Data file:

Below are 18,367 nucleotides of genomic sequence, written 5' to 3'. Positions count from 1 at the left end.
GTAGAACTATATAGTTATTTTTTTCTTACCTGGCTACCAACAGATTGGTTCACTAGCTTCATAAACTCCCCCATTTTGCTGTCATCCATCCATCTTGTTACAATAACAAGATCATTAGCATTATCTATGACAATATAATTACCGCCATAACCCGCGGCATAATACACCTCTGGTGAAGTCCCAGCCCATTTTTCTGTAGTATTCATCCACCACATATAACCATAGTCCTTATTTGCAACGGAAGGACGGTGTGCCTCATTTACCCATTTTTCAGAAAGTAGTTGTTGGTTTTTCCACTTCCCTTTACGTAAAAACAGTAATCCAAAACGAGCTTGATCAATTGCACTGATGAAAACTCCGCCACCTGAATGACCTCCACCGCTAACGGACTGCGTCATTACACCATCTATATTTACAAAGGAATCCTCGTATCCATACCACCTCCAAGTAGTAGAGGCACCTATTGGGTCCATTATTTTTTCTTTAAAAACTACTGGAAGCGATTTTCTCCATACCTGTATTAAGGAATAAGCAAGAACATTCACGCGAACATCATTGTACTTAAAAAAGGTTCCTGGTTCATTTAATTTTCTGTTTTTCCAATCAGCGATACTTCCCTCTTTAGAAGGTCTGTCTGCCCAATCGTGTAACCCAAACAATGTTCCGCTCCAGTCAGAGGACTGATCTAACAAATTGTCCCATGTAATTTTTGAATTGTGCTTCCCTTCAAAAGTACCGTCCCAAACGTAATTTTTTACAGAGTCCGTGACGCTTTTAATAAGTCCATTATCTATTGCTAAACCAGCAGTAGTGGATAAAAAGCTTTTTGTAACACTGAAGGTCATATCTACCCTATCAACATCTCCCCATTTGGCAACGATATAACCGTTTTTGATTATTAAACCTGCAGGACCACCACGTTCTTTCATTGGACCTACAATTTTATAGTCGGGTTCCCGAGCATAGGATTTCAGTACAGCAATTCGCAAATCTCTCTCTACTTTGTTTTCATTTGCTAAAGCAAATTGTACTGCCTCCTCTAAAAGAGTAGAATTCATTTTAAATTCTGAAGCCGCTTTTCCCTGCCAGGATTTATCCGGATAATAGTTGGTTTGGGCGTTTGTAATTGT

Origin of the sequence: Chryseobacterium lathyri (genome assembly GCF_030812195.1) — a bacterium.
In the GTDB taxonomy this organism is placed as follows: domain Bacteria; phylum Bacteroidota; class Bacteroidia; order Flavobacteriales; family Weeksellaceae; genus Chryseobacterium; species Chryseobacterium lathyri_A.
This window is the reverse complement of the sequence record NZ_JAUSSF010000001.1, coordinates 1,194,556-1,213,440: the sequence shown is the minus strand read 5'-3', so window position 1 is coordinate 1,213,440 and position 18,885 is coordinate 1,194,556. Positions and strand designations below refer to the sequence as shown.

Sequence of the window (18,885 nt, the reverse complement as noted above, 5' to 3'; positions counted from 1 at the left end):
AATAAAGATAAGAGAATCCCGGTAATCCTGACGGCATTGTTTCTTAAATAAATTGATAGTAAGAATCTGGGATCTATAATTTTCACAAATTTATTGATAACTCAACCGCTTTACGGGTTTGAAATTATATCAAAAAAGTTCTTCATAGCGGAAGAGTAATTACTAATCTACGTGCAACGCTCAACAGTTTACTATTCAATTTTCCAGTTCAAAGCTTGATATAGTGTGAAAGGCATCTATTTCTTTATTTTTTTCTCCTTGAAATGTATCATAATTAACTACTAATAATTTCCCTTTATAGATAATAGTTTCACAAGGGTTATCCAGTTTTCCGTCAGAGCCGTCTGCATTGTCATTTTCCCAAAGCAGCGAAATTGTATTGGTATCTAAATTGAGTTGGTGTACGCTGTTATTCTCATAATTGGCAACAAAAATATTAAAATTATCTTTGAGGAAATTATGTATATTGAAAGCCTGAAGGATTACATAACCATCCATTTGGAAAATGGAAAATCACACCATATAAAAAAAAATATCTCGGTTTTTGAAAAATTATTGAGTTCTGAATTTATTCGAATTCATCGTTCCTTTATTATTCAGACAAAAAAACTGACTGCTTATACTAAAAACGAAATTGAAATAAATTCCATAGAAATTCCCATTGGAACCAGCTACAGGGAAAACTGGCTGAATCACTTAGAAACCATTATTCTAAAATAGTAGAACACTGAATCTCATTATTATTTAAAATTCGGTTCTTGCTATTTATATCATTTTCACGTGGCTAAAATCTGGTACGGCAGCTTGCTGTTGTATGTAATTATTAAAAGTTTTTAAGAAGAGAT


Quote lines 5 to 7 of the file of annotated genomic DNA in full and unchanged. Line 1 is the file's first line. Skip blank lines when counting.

This window is the reverse complement of the sequence record NZ_JAUSSF010000001.1, coordinates 1,194,556-1,213,440: the sequence shown is the minus strand read 5'-3', so window position 1 is coordinate 1,213,440 and position 18,885 is coordinate 1,194,556. Positions and strand designations below refer to the sequence as shown.

Sequence of the window (18,885 nt, the reverse complement as noted above, 5' to 3'; positions counted from 1 at the left end):
AATAAAGATAAGAGAATCCCGGTAATCCTGACGGCATTGTTTCTTAAATAAATTGATAGTAAGAATCTGGGATCTATAATTTTCACAAATTTATTGATAACTCAACCGCTTTACGGGTTTGAAATTATATCAAAAAAGTTCTTCATAGCGGAAGAGTAATTACTAATCTACGTGCAACGCTCAACAGTTTACTATTCAATTTTCCAGTTCAAAGCTTGATATAGTGTGAAAGGCATCTATTTCTTTATTTTTTTCTCCTTGAAATGTATCATAATTAACTACTAATAATTTCCCTTTATAGATAATAGTTTCACAAGGGTTATCCAGTTTTCCGTCAGAGCCGTCTGCATTGTCATTTTCCCAAAGCAGCGAAATTGTATTGGTATCTAAATTGAGTTGGTGTACGCTGTTATTCTCATAATTGGCAACAAAAATATTAAAATTATCTTTGAGGAAATTATGTATATTGAAAGCCTGAAGGATTACATAACCATCCATTTGGAAAATGGAAAATCACACCATATAAAAAAAAATATCTCGGTTTTTGAAAAATTATTGAGTTCTGAATTTATTCGAATTCATCGTTCCTTTATTATTCAGACAAAAAAACTGACTGCTTATACTAAAAACGAAATTGAAATAAATTCCATAGAAATTCCCATTGGAACCAGCTACAGGGAAAACTGGCTGAATCACTTAGAAACCATTATTCTAAAATAGTAGAACACTGAATCTCATTATTATTTAAAATTCGGTTCTTGCTATTTATATCATTTTCACGTGGCTAAAATCTGGTACGGCAGCTTGCTGTTGTATGTAATTATTAAAAGTTTTTAAGAAGAGAT